CBT forwards a hyper-rational perspective of human suffering that complements a managerialist culture of efficiency and institutionalization in the Western world.

Study Finds Heavy Metal Music Beneficial to Mental Health

A new study highlights the role heavy metal music plays in the mental health of adolescents facing adversity.
suicide silhouette

Deadly Serious: Talking Openly About Suicide

The suicide crisis is real. The pain is real. The deaths are real. None of us can afford to stick our heads in the sand and pretend that this isn't happening. But the helplessness and confusion about what to do about it are also real. And that's why peer relationships and peer-developed modalities can be so helpful. Many of us have been there and are still alive to talk about it. We know what ways of relating gave us hope and helped us to continue on.

Study Finds Hearing Voices Groups Improve Social and Emotional Wellbeing

Hearing Voices Network self-help groups are an important resource for coping with voice hearing, study finds.

New Study Examines User Experience of Discontinuing Psychiatric Medications

Researchers find that support and self-care were helpful for users during discontinuation, but that mental health professionals were not very helpful.

Where Critical Psychiatry Meets Community Resilience

The International Society for Ethical Psychology and Psychiatry had the clout to draw a stellar line-up of presenters to its recent conference, including internationally prominent critics like David Healy, Peter Gøtzsche, Robert Whitaker and Allen Frances. There were lots of learnings and even some tense discussions, but one of the most intriguing aspects of the entire conference was the way in which scientific and social issues became deeply intertwined, especially when presenters reached for better pathways forward.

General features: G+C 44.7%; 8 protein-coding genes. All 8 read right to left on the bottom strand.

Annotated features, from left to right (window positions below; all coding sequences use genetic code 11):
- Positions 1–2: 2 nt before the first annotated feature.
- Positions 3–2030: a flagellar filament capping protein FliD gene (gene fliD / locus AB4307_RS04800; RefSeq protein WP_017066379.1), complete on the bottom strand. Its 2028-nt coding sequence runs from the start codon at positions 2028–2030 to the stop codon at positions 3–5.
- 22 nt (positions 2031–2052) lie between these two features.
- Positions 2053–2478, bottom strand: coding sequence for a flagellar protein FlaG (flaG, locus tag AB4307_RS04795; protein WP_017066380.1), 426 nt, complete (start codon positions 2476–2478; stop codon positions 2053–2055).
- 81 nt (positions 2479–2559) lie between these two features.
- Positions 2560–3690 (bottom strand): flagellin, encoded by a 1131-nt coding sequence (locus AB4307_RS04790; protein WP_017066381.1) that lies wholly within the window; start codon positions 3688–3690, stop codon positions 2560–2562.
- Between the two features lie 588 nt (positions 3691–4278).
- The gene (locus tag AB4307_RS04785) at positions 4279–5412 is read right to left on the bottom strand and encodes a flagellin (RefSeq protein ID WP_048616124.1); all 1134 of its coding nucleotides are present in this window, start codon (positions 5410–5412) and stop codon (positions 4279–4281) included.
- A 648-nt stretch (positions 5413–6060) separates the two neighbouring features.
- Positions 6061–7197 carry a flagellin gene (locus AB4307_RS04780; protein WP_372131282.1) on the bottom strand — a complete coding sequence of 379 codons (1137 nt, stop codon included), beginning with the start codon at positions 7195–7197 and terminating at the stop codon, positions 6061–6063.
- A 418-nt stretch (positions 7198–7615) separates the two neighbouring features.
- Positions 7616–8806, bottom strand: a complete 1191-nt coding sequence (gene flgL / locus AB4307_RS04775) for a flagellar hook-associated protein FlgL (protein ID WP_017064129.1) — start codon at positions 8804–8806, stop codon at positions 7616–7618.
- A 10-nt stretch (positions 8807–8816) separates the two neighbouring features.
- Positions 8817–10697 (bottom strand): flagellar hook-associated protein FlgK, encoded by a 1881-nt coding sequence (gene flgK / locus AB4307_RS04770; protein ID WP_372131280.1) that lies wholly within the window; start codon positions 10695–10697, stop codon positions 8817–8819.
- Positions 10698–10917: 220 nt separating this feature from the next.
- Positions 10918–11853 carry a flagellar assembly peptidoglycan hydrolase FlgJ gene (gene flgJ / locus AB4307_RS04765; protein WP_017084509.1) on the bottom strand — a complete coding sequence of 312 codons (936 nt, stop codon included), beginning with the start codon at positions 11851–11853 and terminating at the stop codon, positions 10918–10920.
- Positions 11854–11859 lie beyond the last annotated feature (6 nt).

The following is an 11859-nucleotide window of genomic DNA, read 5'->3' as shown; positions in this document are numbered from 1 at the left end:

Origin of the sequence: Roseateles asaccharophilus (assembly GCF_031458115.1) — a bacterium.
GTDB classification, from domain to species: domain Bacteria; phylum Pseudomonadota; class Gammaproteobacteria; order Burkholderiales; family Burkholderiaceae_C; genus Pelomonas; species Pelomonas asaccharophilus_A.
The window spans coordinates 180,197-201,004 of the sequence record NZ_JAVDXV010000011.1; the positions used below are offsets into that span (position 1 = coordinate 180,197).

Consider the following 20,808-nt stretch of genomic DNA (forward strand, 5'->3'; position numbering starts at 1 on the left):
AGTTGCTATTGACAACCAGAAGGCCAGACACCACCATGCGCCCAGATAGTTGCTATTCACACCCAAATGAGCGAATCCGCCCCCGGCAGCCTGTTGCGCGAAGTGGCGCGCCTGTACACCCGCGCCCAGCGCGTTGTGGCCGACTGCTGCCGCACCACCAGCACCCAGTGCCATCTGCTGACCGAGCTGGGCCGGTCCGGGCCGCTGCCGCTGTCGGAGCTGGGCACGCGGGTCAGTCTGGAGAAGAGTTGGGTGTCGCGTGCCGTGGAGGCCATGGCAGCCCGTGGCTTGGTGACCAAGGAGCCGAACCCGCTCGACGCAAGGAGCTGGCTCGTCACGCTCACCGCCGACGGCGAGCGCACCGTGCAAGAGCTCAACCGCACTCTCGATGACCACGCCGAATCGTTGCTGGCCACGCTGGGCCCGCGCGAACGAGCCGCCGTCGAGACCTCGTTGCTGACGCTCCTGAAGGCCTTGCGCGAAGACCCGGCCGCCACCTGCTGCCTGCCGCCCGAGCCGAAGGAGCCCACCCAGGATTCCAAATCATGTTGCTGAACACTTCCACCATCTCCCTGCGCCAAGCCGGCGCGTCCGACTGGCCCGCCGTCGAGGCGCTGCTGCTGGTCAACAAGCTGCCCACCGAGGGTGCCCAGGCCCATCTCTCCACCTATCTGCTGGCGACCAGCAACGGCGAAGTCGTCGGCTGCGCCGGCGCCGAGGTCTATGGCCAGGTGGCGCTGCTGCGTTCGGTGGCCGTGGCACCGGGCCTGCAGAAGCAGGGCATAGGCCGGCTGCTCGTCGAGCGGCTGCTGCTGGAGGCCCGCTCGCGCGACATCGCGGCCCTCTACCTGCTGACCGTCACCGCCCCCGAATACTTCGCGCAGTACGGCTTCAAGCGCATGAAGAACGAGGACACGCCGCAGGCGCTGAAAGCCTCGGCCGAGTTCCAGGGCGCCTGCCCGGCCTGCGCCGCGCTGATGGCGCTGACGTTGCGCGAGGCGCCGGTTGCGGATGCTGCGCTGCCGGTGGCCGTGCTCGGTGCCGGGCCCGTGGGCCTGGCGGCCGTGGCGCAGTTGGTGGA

Study Finds Improved Functioning for ‘Schizophrenia’ Without Antipsychotics

Long-term treatment with antipsychotic drugs is currently considered the standard treatment for patients diagnosed with ‘schizophrenia.’ A new study challenges this practice, however. The...

New Findings Suggest Masculinity is a Risk Factor for Suicidal Thinking

Men who report being self-reliant may be at greater risk of suicidal thinking.
fire celebration

Human Connection is the Antidote to a Culture of Isolation

We need to burn through some darkness before we collectively see the light. The light is a palpable shift toward reaching for human connection; toward opening our hearts and our minds and intentionally focusing on the positive future that wants to emerge.

Social Support Improves Antipsychotic Discontinuation, Study Finds

A new study explores how people manage to discontinue antipsychotic medication and examines how social supports may improve outcomes.

Psychologist Debunks Common Misconceptions of Maslow’s Hierarchy

Utilizing Maslow’s published books and essays, psychologist William Compton delineates common myths and attempts to respond to them.

Traditional Healing and Psychosis vs. the Promises of Modern Science

As noted in Anatomy of an Epidemic, the prognosis for someone experiencing psychosis is far better in developing countries than in industrialized countries. Robert Whitaker and others posit that this is due to the treatment models used in the developing world, as well as to debility and chronicity caused by psychiatric drugs themselves. I think it's also important to explore traditional tribal and village based models of helping people experiencing psychosis and examine why they may be effective. Do these traditional societies know something we don't?

Study Shows Success With Reduced Antipsychotic Use

People who reduced antipsychotic use by tapering were doing just as well after five years as those who continued using the drugs.